Phoenix is the capital and most populous city in the American state of Arizona, with 1,608,139 residents as of 2020. It is the fifth-most populous city in the United States, and the only state capital with a population of more than one million residents. Phoenix is the anchor of the Phoenix metropolitan area, also known as the Valley of the Sun, which in turn is part of the Salt River Valley. The metropolitan area is the 11th largest by population in the United States, with approximately 4.85 million people as of 2020. Phoenix is the seat of Maricopa County, the largest city in the state at 517.9 square miles (1,341 km2), and one of the largest cities in the United States. It is the largest metropolitan area, both by population and size, of the Arizona Sun Corridor megaregion. Phoenix was settled in 1867 as an agricultural community near the confluence of the Salt and Gila Rivers and was incorporated as a city in 1881. It became the capital of Arizona Territory in 1889. It is in the northeastern reaches of the Sonoran Desert and has a hot desert climate. Despite this, its canal system led to a thriving farming community with the original settlers’ crops remaining important parts of the Phoenix economy for decades, such as alfalfa, cotton, citrus, and hay. Cotton, cattle, citrus, climate, and copper were known locally as the “Five C’s” anchoring Phoenix’s economy. These remained the driving forces of the city until after World War II, when high-tech companies began to move into the valley and air conditioning made Phoenix’s hot summers more bearable. The city averaged a four percent annual population growth rate over a 40-year period from the mid-1960s to the mid-2000s. This growth rate slowed during the Great Recession of 2007–09, and has rebounded slowly. Phoenix is the cultural center of the state of Arizona. Phoenix is also majority-minority, with 42.6% of its population identifying as Hispanic and 42.5% as “white” in the 2020 census. The Hohokam people occupied the Phoenix area for 2,000 years. They created roughly 135 miles (217 kilometers) of irrigation canals, making the desert land arable, and paths of these canals were used for the Arizona Canal, Central Arizona Project Canal, and the Hayden-Rhodes Aqueduct. They also carried out extensive trade with the nearby Ancient Puebloans, Mogollon, and Sinagua, as well as with the more distant Mesoamerican civilizations. It is believed periods of drought and severe floods between 1300 and 1450 led to the Hohokam civilization’s abandonment of the area.After the departure of the Hohokam, groups of Akimel O’odham (commonly known as Pima), Tohono O’odham, and Maricopa tribes began to use the area, as well as segments of the Yavapai and Apache. The O’odham were offshoots of the Sobaipuri tribe, who in turn were thought to be the descendants of the Hohokam. The Akiml O’odham were the major group in the area. They lived in small villages with well-defined irrigation systems that spread over the Gila River Valley, from Florence in the east to the Estrellas in the west. Their crops included corn, beans, and squash for food as well as cotton and tobacco. They banded with the Maricopa for protection against incursions by the Yuma and Apache tribes. The Maricopa are part of the larger Yuma people; however, they migrated east from the lower Colorado and Gila Rivers in the early 1800s, when they began to be enemies with other Yuma tribes, settling among the existing communities of the Akimel O’odham. The Tohono O’odham also lived in the region, but largely to the south and all the way to the Mexican border. The O’odham lived in small settlements as seasonal farmers who took advantage of the rains, rather than the large-scale irrigation of the Akimel. They grew crops such as sweet corn, tapery beans, squash, lentils, sugar cane, and melons, as well as taking advantage of native plants such as saguaro fruits, cholla buds, mesquite tree beans, and mesquite candy (sap from the mesquite tree). They also hunted local game such as deer, rabbit, and javelina for meat. The Mexican–American War ended in 1848, Mexico ceded its northern zone to the United States, and the region’s residents became U.S. citizens. The Phoenix area became part of the New Mexico Territory. In 1863, the mining town of Wickenburg was the first to be established in Maricopa County, to the northwest of Phoenix. Maricopa County had not been incorporated; the land was within Yavapai County, which included the major town of Prescott to the north of Wickenburg.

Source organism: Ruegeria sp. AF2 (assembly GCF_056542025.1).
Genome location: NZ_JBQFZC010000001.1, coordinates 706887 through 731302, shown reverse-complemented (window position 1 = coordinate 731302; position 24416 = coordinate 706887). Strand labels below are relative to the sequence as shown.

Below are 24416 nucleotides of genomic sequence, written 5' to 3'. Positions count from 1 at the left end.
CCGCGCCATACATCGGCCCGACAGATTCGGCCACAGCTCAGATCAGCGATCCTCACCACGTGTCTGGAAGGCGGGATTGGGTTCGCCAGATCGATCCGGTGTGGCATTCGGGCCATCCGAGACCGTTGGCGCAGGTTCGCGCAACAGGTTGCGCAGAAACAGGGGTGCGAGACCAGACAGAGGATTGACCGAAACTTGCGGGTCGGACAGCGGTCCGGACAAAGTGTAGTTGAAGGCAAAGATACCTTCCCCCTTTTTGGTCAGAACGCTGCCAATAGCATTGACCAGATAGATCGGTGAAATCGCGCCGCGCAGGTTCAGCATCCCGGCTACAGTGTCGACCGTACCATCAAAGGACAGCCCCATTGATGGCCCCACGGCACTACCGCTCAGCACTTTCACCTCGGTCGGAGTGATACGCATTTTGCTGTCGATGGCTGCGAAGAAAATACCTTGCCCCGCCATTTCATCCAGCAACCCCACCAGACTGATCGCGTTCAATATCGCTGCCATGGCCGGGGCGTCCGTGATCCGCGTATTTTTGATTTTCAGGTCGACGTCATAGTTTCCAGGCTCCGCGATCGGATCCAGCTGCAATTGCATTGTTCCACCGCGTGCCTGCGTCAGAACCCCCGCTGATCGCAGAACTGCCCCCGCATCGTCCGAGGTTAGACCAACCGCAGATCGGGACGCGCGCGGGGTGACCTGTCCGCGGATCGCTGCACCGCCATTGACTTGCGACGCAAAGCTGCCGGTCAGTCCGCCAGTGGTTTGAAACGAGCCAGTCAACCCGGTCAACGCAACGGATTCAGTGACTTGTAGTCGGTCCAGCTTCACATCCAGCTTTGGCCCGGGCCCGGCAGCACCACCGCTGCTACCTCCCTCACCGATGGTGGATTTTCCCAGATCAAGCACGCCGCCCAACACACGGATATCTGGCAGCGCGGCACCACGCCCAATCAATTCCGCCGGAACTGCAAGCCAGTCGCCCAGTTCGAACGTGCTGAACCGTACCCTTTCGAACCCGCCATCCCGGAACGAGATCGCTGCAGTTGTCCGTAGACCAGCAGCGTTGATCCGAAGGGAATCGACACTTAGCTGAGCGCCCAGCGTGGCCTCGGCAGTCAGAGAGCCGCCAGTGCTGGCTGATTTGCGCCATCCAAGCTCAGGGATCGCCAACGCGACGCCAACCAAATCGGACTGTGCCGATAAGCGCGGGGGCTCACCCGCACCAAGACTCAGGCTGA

- Area: 1,338 km²
- Weather: 22°C, Wind SE at 10 km/h, 20% Humidity
- Population: 1.633 million